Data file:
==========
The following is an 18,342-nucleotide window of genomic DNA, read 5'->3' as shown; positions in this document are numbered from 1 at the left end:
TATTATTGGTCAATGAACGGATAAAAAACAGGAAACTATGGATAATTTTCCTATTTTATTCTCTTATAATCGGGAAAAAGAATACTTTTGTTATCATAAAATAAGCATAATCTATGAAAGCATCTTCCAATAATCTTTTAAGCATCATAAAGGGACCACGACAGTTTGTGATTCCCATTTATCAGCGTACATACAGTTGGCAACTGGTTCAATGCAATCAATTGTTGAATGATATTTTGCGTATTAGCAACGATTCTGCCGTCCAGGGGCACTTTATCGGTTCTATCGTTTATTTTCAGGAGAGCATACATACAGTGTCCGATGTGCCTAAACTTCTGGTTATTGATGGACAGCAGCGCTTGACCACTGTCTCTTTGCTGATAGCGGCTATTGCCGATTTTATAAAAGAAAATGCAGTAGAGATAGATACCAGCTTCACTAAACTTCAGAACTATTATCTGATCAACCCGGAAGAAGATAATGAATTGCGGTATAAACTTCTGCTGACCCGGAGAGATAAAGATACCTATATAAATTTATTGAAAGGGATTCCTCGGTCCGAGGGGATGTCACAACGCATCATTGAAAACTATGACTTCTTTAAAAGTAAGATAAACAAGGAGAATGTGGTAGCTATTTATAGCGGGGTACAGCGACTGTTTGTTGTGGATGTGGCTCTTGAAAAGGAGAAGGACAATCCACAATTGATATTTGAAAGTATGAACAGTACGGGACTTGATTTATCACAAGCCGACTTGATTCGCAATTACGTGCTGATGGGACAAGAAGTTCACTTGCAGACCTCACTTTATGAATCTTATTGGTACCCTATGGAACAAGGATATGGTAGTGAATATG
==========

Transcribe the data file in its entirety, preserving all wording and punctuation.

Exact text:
The following is an 18,342-nucleotide window of genomic DNA, read 5'->3' as shown; positions in this document are numbered from 1 at the left end:
TATTATTGGTCAATGAACGGATAAAAAACAGGAAACTATGGATAATTTTCCTATTTTATTCTCTTATAATCGGGAAAAAGAATACTTTTGTTATCATAAAATAAGCATAATCTATGAAAGCATCTTCCAATAATCTTTTAAGCATCATAAAGGGACCACGACAGTTTGTGATTCCCATTTATCAGCGTACATACAGTTGGCAACTGGTTCAATGCAATCAATTGTTGAATGATATTTTGCGTATTAGCAACGATTCTGCCGTCCAGGGGCACTTTATCGGTTCTATCGTTTATTTTCAGGAGAGCATACATACAGTGTCCGATGTGCCTAAACTTCTGGTTATTGATGGACAGCAGCGCTTGACCACTGTCTCTTTGCTGATAGCGGCTATTGCCGATTTTATAAAAGAAAATGCAGTAGAGATAGATACCAGCTTCACTAAACTTCAGAACTATTATCTGATCAACCCGGAAGAAGATAATGAATTGCGGTATAAACTTCTGCTGACCCGGAGAGATAAAGATACCTATATAAATTTATTGAAAGGGATTCCTCGGTCCGAGGGGATGTCACAACGCATCATTGAAAACTATGACTTCTTTAAAAGTAAGATAAACAAGGAGAATGTGGTAGCTATTTATAGCGGGGTACAGCGACTGTTTGTTGTGGATGTGGCTCTTGAAAAGGAGAAGGACAATCCACAATTGATATTTGAAAGTATGAACAGTACGGGACTTGATTTATCACAAGCCGACTTGATTCGCAATTACGTGCTGATGGGACAAGAAGTTCACTTGCAGACCTCACTTTATGAATCTTATTGGTACCCTATGGAACAAGGATATGGTAGTGAATATG